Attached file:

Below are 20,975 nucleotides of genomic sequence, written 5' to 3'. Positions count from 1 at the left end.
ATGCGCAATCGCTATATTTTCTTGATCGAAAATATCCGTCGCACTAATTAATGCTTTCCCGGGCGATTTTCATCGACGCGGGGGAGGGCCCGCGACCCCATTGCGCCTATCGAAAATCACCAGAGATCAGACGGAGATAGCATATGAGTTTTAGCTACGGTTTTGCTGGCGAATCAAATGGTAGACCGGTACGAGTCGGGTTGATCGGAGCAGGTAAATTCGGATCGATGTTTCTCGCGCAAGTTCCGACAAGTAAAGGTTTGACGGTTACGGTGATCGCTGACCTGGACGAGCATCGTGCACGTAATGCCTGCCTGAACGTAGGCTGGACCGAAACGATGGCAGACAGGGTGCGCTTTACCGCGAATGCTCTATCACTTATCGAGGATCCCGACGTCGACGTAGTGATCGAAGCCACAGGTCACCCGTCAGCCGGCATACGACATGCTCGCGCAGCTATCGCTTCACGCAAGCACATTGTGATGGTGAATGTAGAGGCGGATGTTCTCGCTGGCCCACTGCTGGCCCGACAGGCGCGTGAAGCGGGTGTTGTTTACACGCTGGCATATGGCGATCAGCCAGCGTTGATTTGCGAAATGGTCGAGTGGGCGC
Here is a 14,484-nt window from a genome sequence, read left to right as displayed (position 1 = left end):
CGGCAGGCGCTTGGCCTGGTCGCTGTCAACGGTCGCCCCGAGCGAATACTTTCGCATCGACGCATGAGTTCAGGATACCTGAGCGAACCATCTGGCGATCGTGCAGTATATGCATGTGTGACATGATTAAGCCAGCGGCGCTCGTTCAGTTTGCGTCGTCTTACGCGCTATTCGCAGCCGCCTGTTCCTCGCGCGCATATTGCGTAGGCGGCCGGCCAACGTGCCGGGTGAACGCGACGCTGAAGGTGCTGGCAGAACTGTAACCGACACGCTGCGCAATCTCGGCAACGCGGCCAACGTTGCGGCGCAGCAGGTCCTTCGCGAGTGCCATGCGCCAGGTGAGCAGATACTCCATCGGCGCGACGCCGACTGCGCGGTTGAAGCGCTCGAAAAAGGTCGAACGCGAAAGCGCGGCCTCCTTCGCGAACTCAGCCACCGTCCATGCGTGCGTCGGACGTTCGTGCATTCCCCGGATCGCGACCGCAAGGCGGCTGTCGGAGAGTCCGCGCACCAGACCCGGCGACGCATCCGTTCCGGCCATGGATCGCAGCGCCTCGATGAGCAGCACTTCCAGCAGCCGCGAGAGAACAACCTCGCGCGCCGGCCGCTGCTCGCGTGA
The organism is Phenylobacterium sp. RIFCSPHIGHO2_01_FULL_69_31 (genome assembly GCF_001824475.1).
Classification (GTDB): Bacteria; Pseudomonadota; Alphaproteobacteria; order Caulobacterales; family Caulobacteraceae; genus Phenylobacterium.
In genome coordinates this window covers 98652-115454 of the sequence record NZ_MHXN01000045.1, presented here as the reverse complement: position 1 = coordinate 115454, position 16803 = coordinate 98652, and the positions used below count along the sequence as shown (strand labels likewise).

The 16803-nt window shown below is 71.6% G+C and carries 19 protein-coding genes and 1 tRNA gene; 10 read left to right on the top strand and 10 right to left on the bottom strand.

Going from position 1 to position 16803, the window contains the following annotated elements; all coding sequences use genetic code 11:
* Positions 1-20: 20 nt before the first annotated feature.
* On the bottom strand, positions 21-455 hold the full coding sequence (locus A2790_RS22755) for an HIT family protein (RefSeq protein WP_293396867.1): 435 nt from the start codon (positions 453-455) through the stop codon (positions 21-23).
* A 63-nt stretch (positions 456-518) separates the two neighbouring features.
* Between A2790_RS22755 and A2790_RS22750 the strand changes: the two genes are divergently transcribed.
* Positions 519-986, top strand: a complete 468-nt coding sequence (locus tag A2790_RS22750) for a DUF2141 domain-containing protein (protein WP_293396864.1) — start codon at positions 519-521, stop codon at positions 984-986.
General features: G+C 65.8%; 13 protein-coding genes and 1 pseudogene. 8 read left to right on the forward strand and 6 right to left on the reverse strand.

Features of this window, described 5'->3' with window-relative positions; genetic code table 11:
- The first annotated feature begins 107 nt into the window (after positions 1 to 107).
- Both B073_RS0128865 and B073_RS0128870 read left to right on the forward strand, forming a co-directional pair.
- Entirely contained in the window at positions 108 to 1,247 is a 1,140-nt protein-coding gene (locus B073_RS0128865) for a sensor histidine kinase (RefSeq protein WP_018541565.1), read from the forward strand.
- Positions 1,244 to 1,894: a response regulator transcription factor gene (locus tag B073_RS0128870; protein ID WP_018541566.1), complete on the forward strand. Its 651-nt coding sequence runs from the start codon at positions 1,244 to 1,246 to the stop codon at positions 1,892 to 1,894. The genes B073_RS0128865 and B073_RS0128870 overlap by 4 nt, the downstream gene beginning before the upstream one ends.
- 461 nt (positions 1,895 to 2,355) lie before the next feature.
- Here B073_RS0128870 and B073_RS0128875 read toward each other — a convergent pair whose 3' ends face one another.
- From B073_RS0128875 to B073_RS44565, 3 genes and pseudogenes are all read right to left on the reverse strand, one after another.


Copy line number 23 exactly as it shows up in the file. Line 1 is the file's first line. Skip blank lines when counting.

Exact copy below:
- From B073_RS0128875 to B073_RS44565, 3 genes and pseudogenes are all read right to left on the reverse strand, one after another.